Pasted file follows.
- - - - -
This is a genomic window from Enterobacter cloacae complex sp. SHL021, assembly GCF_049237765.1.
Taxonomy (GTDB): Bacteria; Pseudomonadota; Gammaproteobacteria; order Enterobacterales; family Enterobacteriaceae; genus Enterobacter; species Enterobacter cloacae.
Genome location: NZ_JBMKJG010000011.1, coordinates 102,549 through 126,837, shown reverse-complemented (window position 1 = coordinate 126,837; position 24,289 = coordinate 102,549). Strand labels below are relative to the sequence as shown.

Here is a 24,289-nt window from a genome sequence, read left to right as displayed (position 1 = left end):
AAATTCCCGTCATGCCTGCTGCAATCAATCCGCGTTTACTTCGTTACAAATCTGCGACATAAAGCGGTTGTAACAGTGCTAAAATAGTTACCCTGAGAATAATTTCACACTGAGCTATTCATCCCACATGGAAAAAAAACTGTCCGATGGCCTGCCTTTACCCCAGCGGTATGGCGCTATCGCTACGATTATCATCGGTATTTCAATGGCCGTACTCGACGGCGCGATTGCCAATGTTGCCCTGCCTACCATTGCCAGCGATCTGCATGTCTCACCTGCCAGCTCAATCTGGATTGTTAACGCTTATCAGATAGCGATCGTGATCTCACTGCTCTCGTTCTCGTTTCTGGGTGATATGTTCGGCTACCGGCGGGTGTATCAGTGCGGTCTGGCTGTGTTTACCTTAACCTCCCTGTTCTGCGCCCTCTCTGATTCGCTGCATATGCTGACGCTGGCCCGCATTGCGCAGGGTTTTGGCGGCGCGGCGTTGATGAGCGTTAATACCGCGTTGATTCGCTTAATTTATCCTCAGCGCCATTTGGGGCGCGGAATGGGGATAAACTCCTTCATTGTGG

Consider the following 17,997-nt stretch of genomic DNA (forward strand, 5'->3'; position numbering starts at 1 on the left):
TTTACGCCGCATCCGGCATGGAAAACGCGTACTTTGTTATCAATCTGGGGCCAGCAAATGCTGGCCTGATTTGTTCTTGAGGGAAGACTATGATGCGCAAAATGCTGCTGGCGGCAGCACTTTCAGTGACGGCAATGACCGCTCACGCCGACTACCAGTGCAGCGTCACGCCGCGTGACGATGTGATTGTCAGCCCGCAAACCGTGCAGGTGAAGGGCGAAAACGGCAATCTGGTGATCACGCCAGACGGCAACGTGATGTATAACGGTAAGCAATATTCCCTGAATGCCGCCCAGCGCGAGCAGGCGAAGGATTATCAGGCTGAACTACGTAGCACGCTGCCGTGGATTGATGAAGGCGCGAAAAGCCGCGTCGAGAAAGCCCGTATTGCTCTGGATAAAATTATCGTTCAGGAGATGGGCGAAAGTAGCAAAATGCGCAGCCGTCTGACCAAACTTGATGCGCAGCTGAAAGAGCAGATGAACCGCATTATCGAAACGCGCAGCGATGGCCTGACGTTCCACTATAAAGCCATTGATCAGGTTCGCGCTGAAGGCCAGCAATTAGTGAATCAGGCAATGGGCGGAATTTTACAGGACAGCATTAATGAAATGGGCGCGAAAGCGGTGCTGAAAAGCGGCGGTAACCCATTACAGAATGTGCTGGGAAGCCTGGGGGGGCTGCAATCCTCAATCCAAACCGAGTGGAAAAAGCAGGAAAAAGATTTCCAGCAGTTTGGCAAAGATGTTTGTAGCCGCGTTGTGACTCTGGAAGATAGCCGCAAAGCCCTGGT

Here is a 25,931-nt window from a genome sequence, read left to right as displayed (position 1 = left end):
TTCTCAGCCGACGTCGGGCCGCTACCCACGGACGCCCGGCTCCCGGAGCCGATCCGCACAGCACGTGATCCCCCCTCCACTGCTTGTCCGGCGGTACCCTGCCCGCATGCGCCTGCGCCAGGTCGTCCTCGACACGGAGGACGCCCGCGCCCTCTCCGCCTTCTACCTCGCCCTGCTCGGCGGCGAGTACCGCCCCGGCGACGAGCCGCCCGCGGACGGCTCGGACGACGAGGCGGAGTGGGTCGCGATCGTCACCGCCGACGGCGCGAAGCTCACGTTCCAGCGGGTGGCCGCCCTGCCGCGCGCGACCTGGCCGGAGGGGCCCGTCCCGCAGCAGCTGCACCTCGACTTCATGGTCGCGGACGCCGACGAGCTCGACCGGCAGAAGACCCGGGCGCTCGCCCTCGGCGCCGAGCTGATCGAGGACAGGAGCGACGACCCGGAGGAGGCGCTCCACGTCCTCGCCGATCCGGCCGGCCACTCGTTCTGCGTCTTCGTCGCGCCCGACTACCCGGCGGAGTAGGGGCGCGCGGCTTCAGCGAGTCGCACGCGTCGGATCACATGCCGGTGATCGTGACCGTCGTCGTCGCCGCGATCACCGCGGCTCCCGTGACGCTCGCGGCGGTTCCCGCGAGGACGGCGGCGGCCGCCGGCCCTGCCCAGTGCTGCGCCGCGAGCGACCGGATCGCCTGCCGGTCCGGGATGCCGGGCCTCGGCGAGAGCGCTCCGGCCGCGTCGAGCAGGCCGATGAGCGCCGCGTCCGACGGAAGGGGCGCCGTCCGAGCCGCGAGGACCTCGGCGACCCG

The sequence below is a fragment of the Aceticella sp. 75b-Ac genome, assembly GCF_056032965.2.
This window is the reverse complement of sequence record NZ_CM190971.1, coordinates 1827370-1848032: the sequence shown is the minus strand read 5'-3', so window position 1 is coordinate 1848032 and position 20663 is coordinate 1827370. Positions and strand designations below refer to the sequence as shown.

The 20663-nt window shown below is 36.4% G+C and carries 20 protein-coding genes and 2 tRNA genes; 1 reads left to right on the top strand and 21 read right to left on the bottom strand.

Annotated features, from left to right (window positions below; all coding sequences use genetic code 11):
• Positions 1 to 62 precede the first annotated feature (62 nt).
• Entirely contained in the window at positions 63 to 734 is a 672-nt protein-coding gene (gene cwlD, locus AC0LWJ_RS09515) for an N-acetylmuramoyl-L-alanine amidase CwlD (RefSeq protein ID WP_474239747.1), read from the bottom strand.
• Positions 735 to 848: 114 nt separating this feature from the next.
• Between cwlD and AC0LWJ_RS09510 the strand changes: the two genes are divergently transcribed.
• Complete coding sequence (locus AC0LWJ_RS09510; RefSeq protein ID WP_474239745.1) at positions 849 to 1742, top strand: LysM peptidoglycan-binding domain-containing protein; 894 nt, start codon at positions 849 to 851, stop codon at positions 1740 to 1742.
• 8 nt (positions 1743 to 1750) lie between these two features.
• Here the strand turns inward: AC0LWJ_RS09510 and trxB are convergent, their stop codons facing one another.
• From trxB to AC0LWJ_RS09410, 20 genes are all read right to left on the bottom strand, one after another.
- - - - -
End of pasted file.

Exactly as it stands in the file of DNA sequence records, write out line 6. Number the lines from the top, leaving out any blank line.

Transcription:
Consider the following 17,997-nt stretch of genomic DNA (forward strand, 5'->3'; position numbering starts at 1 on the left):